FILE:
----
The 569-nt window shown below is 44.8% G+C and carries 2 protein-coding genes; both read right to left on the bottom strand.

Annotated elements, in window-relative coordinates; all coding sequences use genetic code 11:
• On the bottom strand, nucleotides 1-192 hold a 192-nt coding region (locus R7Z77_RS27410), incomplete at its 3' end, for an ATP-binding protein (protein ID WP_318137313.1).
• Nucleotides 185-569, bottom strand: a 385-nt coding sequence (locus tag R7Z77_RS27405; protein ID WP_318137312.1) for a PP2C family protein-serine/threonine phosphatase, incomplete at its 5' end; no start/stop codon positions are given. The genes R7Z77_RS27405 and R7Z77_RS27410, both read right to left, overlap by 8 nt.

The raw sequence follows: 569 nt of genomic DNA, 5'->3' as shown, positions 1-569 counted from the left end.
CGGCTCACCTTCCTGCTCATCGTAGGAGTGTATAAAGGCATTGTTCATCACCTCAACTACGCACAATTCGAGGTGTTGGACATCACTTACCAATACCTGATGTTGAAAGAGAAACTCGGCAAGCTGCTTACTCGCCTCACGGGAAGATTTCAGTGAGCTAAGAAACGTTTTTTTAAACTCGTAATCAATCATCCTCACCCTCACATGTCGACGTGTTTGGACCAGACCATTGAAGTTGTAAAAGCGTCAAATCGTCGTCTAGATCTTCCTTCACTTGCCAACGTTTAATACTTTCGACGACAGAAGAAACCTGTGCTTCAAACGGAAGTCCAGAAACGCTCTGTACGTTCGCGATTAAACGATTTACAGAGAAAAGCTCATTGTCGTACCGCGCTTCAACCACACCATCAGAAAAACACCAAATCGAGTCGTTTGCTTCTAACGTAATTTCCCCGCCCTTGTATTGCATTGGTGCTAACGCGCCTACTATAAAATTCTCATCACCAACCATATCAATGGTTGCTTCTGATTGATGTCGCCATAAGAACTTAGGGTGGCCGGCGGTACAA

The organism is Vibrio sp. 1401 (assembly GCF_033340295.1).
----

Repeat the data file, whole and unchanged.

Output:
The 569-nt window shown below is 44.8% G+C and carries 2 protein-coding genes; both read right to left on the bottom strand.

Annotated elements, in window-relative coordinates; all coding sequences use genetic code 11:
• On the bottom strand, nucleotides 1-192 hold a 192-nt coding region (locus R7Z77_RS27410), incomplete at its 3' end, for an ATP-binding protein (protein ID WP_318137313.1).
• Nucleotides 185-569, bottom strand: a 385-nt coding sequence (locus tag R7Z77_RS27405; protein ID WP_318137312.1) for a PP2C family protein-serine/threonine phosphatase, incomplete at its 5' end; no start/stop codon positions are given. The genes R7Z77_RS27405 and R7Z77_RS27410, both read right to left, overlap by 8 nt.

The raw sequence follows: 569 nt of genomic DNA, 5'->3' as shown, positions 1-569 counted from the left end.
CGGCTCACCTTCCTGCTCATCGTAGGAGTGTATAAAGGCATTGTTCATCACCTCAACTACGCACAATTCGAGGTGTTGGACATCACTTACCAATACCTGATGTTGAAAGAGAAACTCGGCAAGCTGCTTACTCGCCTCACGGGAAGATTTCAGTGAGCTAAGAAACGTTTTTTTAAACTCGTAATCAATCATCCTCACCCTCACATGTCGACGTGTTTGGACCAGACCATTGAAGTTGTAAAAGCGTCAAATCGTCGTCTAGATCTTCCTTCACTTGCCAACGTTTAATACTTTCGACGACAGAAGAAACCTGTGCTTCAAACGGAAGTCCAGAAACGCTCTGTACGTTCGCGATTAAACGATTTACAGAGAAAAGCTCATTGTCGTACCGCGCTTCAACCACACCATCAGAAAAACACCAAATCGAGTCGTTTGCTTCTAACGTAATTTCCCCGCCCTTGTATTGCATTGGTGCTAACGCGCCTACTATAAAATTCTCATCACCAACCATATCAATGGTTGCTTCTGATTGATGTCGCCATAAGAACTTAGGGTGGCCGGCGGTACAA

The organism is Vibrio sp. 1401 (assembly GCF_033340295.1).